BodyWorld's tangly, bat-shit crazy story pulls the narrative along, but it's surprisingly casual, more focused on character and emotion than typical comic book build-up and payoff: The story only sort of wraps up and feels like it goes beyond its own pages – very much like Infinite Jest by David Foster Wallace.

The most immediate feeling emanating from the book, however, is Shaw's genuine love of comics. In sharp contrast to Clowes' funny-book mockery, Shaw grabs from the haphazard style of diary comics and Clowes' own character studies, then employs his art-school training (silk-screening, abstract painting, Photoshop) to smoosh it together with Jack Kirby–style conceptual craziness.

Particularly inspired is the way Shaw visualizes the pot-inspired mind-readings. It's done with discordant doubling and tripling of images and panels. A mental threesome between Paulie, Pearl and Billy is erotic and unsettling at the same time and raises the stakes. 

Soon enough, it's revealed that aliens planted the psychic weed and a forest full of the plant catches fire and turns every Boney Borough citizen into a clairvoyant. Shaw responds to his story's tension by growing visually darker and more daring. The blurry blobs of paint and marker used for backgrounds begin to bleed into the foreground; a police shootout takes place under a Francis Bacon–like sky.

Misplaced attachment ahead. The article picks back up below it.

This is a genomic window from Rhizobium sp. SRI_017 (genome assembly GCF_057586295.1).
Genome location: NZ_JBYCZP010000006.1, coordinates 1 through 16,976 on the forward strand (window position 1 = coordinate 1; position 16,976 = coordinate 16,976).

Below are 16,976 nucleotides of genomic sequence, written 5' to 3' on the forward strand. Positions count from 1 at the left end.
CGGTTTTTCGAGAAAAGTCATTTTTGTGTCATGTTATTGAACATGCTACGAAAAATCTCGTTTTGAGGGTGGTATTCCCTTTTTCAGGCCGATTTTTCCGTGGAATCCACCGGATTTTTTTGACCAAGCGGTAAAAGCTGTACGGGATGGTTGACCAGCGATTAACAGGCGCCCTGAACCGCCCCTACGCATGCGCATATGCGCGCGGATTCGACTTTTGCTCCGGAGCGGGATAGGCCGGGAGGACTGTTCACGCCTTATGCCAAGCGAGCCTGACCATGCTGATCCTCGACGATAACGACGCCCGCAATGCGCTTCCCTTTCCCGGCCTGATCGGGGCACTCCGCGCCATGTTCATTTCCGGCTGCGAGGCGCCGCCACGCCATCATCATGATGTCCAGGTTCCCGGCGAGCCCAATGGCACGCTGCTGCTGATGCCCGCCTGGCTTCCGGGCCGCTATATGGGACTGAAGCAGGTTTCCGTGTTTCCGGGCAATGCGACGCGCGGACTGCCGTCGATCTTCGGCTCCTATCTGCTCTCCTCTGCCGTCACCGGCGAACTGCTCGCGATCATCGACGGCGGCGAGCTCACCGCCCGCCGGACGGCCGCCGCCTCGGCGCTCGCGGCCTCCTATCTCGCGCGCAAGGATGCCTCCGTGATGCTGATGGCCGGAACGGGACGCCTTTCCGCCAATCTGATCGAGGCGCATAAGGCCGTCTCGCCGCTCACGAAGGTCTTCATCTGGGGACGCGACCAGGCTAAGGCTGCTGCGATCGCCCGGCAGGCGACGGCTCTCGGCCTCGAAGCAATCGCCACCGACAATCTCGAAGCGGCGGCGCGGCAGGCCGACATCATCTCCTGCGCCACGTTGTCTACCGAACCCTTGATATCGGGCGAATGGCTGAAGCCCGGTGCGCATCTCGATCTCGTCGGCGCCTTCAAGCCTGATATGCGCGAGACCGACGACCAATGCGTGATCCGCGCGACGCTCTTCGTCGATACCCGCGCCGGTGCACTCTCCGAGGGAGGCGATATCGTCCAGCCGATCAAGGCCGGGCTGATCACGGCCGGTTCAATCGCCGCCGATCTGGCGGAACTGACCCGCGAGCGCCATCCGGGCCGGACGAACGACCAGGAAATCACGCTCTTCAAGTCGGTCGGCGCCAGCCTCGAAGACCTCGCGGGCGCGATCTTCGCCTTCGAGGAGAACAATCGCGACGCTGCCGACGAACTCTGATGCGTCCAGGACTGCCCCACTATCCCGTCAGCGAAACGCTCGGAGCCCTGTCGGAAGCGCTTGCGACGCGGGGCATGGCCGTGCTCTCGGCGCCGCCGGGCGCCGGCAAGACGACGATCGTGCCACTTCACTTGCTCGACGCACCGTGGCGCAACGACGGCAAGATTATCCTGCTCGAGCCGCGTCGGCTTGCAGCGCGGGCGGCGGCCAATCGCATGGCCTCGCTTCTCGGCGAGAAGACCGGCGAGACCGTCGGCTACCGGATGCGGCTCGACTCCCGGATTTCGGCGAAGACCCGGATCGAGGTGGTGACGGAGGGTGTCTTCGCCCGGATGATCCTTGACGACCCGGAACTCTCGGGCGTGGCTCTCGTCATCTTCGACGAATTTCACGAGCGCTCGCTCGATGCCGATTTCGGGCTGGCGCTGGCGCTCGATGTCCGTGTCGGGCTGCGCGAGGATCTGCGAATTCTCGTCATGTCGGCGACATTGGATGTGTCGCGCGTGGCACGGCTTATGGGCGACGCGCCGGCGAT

Almost every comic read by Shaw and every skill he picked up in art school wedge their way into BodyWorld. Unlike Clowes' style, which appears cramped by his own comic-strip conceit, Shaw's visual narrative knows no bounds. Wilson is purposefully minor, a quiet response to these critically acclaimed comics tomes everybody's doing now, but ultimately it's just slight. Clowes made a book about a grumpy asshole that doesn't have a narrative and lacks visual continuity. In a way, it's genius; at the same time, it's disappointing.

BodyWorld is an affront to sophisticated comics as well, but it one-ups the arty graphic novel and forges something newer, weirder and harder to categorize. Intellectual and visceral, smart and silly, Shaw's sprawling dope-from-space tale sustains itself, while the latest slim volume from Clowes, the creator of sensitive snark, merely underwhelms.

(This story originally appeared in the Baltimore City Paper.)